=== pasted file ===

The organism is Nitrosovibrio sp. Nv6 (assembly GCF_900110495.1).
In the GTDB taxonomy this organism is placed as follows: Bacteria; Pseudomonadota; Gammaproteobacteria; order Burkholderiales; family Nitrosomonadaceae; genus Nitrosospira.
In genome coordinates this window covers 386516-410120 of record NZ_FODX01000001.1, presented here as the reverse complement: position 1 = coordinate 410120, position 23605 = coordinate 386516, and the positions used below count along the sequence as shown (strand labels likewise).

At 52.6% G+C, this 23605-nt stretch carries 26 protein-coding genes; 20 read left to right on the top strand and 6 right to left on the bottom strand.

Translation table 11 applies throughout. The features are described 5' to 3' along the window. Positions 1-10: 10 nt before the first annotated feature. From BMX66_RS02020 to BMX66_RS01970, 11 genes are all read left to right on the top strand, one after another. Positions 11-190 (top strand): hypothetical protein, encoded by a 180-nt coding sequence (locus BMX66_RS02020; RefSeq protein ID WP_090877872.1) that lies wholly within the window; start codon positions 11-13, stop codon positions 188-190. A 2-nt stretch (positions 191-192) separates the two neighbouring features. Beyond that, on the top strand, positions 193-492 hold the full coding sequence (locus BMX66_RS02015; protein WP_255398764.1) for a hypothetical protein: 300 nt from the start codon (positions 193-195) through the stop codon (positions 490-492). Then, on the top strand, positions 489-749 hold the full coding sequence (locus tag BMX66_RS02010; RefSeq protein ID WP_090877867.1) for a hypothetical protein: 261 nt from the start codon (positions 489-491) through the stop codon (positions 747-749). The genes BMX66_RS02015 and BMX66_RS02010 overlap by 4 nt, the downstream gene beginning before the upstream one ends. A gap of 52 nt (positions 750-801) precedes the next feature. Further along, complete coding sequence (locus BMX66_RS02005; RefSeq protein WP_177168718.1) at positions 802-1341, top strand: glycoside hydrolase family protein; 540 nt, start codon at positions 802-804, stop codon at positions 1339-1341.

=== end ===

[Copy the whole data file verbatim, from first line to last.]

The organism is Nitrosovibrio sp. Nv6 (assembly GCF_900110495.1).
In the GTDB taxonomy this organism is placed as follows: Bacteria; Pseudomonadota; Gammaproteobacteria; order Burkholderiales; family Nitrosomonadaceae; genus Nitrosospira.
In genome coordinates this window covers 386516-410120 of record NZ_FODX01000001.1, presented here as the reverse complement: position 1 = coordinate 410120, position 23605 = coordinate 386516, and the positions used below count along the sequence as shown (strand labels likewise).

At 52.6% G+C, this 23605-nt stretch carries 26 protein-coding genes; 20 read left to right on the top strand and 6 right to left on the bottom strand.

Translation table 11 applies throughout. The features are described 5' to 3' along the window. Positions 1-10: 10 nt before the first annotated feature. From BMX66_RS02020 to BMX66_RS01970, 11 genes are all read left to right on the top strand, one after another. Positions 11-190 (top strand): hypothetical protein, encoded by a 180-nt coding sequence (locus BMX66_RS02020; RefSeq protein ID WP_090877872.1) that lies wholly within the window; start codon positions 11-13, stop codon positions 188-190. A 2-nt stretch (positions 191-192) separates the two neighbouring features. Beyond that, on the top strand, positions 193-492 hold the full coding sequence (locus BMX66_RS02015; protein WP_255398764.1) for a hypothetical protein: 300 nt from the start codon (positions 193-195) through the stop codon (positions 490-492). Then, on the top strand, positions 489-749 hold the full coding sequence (locus tag BMX66_RS02010; RefSeq protein ID WP_090877867.1) for a hypothetical protein: 261 nt from the start codon (positions 489-491) through the stop codon (positions 747-749). The genes BMX66_RS02015 and BMX66_RS02010 overlap by 4 nt, the downstream gene beginning before the upstream one ends. A gap of 52 nt (positions 750-801) precedes the next feature. Further along, complete coding sequence (locus BMX66_RS02005; RefSeq protein WP_177168718.1) at positions 802-1341, top strand: glycoside hydrolase family protein; 540 nt, start codon at positions 802-804, stop codon at positions 1339-1341.